Message from Amanda
Welcome

Last month we welcomed the Mayor of London, Sadiq Khan, to Evelina London Children’s Hospital to talk to patients, their families and staff about the importance of reducing toxic air pollution.

 

As a Trust we’re committed to supporting initiatives that benefit the environment and improve public health. The Mayor’s visit marked the launch of the world’s first Ultra Low Emission Zone, which will help to improve the lives of our patients and staff, reducing unnecessary visits to hospital and helping them to lead healthier lives.

 

In this month’s e-GiST, find out about pioneering new brain surgery for children who are deaf, read about our award winning staff, and find out how we will be celebrating International Nurses' Day.

 

Amanda Pritchard
Chief Executive


What's new?
Little girl finds her voice
 

Leia Armitage, seven, was born without her cochlea and auditory nerve in both ears and was never expected to speak. But she can now tell her parents that she loves them thanks to an auditory brainstem implant.

 

Leia was the first child in London to undergo the pioneering brain surgery when she was 22 months old. The complex procedure involves inserting an electronic hearing device directly into the brainstem, bypassing the cochlea and auditory nerve entirely.

 

NHS England recently announced that the complex procedure will be available for children on the NHS at Guy’s and St Thomas’ and Manchester University NHS Foundation Trust. It is expected to benefit around nine children a year.


Mayor of London visits Evelina London
 

The Mayor of London, Sadiq Khan, visited Evelina London Children’s Hospital last month to talk to patients and families about air pollution. His visit marked the launch of the Ultra Low Emission Zone, an initiative helping to address London’s toxic air.


During his visit, the Mayor took part in a crafts session and met patients on Beach ward who were receiving dialysis.


He said: “It was a huge pleasure to visit Evelina London and meet the families under their expert care – who will directly benefit from the world’s first Ultra Low Emission Zone and our fight for cleaner air."


Two minutes with…our diabetic eye screening team
 

In each issue of the e-GiST we spend two minutes with a member of staff, or their team, to find out about the different clinical and non-clinical roles across Guy's and St Thomas'.

 

People with diabetes are at risk of damage from diabetic retinopathy, a condition that can lead to sight loss if it's not treated. In this issue we meet the diabetic eye screening team.

 

If you, or your team, would like to appear in the e-GiST, please email Communications.


What is the role of your team?
We are a team of 20 screeners who care for patients with diabetes by measuring their vision and taking photographs of the back of their eyes. The photographs are checked and graded to see if there are any sight-threatening changes.

 

Tell us about a typical day
Up to 50 patients are seen at our clinics every day across our hospital and community sites. We greet patients, ask a few general questions, measure their vision and put eye drops in to make their pupils dilate. The back of the eyes are then photographed using a special camera. Once the images are graded, the results letters are produced and sent out within two to three weeks. If diabetic eye changes are detected, a patient is referred to their local hospital for monitoring or treatment.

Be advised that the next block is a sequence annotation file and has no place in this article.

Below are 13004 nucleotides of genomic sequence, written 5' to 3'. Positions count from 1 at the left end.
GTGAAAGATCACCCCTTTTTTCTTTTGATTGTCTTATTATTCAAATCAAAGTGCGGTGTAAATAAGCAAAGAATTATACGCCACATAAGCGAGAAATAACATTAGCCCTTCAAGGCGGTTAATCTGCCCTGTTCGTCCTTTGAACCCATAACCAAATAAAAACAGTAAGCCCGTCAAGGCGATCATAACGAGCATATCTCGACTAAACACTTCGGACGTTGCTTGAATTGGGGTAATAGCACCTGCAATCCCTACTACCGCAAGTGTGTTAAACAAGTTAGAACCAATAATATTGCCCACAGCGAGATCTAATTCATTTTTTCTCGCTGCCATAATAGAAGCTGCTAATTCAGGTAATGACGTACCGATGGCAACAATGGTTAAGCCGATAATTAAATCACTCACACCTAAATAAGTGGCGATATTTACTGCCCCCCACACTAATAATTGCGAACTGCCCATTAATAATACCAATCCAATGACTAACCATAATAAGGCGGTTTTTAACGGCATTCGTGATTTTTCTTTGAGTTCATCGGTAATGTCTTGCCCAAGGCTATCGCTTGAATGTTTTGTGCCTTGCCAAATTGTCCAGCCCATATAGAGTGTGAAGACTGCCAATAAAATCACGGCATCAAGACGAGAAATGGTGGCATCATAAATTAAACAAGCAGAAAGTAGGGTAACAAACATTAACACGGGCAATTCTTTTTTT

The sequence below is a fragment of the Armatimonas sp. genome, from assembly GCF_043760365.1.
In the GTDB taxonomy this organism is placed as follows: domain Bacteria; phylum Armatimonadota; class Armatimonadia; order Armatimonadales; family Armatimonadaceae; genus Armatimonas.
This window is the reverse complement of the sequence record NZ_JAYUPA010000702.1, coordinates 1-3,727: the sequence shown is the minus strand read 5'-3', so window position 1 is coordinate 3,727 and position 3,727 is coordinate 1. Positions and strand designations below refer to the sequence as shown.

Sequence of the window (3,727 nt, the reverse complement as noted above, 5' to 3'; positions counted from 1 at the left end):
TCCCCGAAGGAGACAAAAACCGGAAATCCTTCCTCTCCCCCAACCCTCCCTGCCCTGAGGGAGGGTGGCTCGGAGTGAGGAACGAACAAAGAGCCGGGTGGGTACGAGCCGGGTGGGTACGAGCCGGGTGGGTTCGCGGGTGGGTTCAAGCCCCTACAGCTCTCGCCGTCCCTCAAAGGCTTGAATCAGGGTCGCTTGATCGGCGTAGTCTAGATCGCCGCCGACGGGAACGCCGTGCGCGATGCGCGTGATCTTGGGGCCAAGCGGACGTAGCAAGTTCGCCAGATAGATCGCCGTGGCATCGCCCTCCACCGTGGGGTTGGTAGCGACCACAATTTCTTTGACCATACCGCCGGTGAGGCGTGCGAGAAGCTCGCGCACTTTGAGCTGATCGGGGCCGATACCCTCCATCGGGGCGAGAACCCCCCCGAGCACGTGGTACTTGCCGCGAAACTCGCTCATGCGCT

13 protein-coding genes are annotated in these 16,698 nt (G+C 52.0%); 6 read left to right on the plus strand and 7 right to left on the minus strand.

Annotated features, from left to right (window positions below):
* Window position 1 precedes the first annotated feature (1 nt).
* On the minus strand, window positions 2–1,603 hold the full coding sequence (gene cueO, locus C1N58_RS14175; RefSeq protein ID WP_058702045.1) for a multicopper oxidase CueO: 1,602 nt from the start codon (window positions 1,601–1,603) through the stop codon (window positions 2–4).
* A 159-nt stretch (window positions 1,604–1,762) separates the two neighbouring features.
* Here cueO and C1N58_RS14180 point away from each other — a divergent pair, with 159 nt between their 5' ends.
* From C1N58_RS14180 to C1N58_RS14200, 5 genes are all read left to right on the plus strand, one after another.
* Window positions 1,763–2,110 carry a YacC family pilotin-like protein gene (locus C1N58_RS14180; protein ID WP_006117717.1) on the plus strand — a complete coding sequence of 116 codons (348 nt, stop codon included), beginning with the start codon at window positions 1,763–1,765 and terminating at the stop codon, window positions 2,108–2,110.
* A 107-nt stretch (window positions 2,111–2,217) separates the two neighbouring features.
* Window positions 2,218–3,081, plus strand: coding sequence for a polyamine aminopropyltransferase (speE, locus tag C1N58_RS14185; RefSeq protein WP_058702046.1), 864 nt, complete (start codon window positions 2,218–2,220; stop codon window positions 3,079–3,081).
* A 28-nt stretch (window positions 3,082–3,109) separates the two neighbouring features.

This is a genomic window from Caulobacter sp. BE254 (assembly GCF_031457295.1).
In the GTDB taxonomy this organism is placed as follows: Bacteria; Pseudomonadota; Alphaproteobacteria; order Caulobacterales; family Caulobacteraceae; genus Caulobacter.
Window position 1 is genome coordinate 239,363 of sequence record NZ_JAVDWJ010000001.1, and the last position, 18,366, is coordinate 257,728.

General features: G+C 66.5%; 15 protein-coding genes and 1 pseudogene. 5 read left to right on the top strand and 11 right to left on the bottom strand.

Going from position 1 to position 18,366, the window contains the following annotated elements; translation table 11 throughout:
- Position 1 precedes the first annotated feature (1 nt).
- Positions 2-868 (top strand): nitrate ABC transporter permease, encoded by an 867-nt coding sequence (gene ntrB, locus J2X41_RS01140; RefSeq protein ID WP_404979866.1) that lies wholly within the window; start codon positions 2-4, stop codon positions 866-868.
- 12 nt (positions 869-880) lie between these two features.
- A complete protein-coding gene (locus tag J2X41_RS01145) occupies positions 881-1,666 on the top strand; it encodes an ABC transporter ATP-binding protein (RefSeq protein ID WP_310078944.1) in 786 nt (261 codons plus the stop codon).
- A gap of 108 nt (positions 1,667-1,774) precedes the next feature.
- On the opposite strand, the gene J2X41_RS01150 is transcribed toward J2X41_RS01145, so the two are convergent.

What’s the best thing about your job?

The best thing about the job is being able to detect changes before they cause harm to a patient's sight. As a team, we manage to screen around 80% of the diabetic population in south east London and are always striving to do more to get those that don’t attend to come to their appointments.

Join our Summer School
 

Applications are open for local students to join our 2019 King’s Health Partners Summer School. The week-long programme gives students an insight into research careers.

 

The Summer School is organised by our Biomedical Research Centre and will take place from 29 July to 2 August. It’s open to students in year 10 or 11 who attend a school in Southwark, Lambeth or Lewisham.

 

The week includes visits to our Trust sites and partners, such as Science Gallery London and South London and Maudsley NHS Foundation Trust. Applications will close on Monday 27 May.


Surgery approved for cerebral palsy
 

Children with cerebral palsy will now be able to have a surgical procedure that can improve their ability to walk, after analysis by our researchers showed it to be effective.

 

The procedure, selective dorsal rhizotomy, involves cutting some of the sensory nerves from the legs to the spinal cord. It could relieve stiffness, improve mobility and reduce children’s pain levels.

 

Professor Janet Peacock, data analytics co-lead at our Biomedical Research Centre, says: “NHS England have now decided that this procedure will be funded as a direct result of this innovative project. It’s great to get this decision so that it will make a difference to patients.”


Mind and body toolkit
 

King’s Health Partners has launched a health and wellbeing toolkit for staff, which was created by Mind and Body Champions.

 

This toolkit offers staff a collection of resources that they can use to support the health and wellbeing of their team. It includes tips and ideas, bitesize sessions on a variety of topics, as well as information and links to existing resources.

 

King’s Health Partners staff development fund has also opened and is designed to help meet the cost of professional development opportunities around mind and body.


Join our equality panel
 

We are looking for patients or their carers to join our Equality Delivery System Stakeholder Panel.

 

The panel meets twice a year and ensures that there is equality and equity of services to all our patients.

 

If you live in Lambeth, Lewisham, Southwark, Wandsworth or Westminster and want to find out more, visit our website.


Support us
Let’s celebrate Evelina London
 

Our staff have a big birthday wish for Evelina London this year and that’s to care for even more children and families.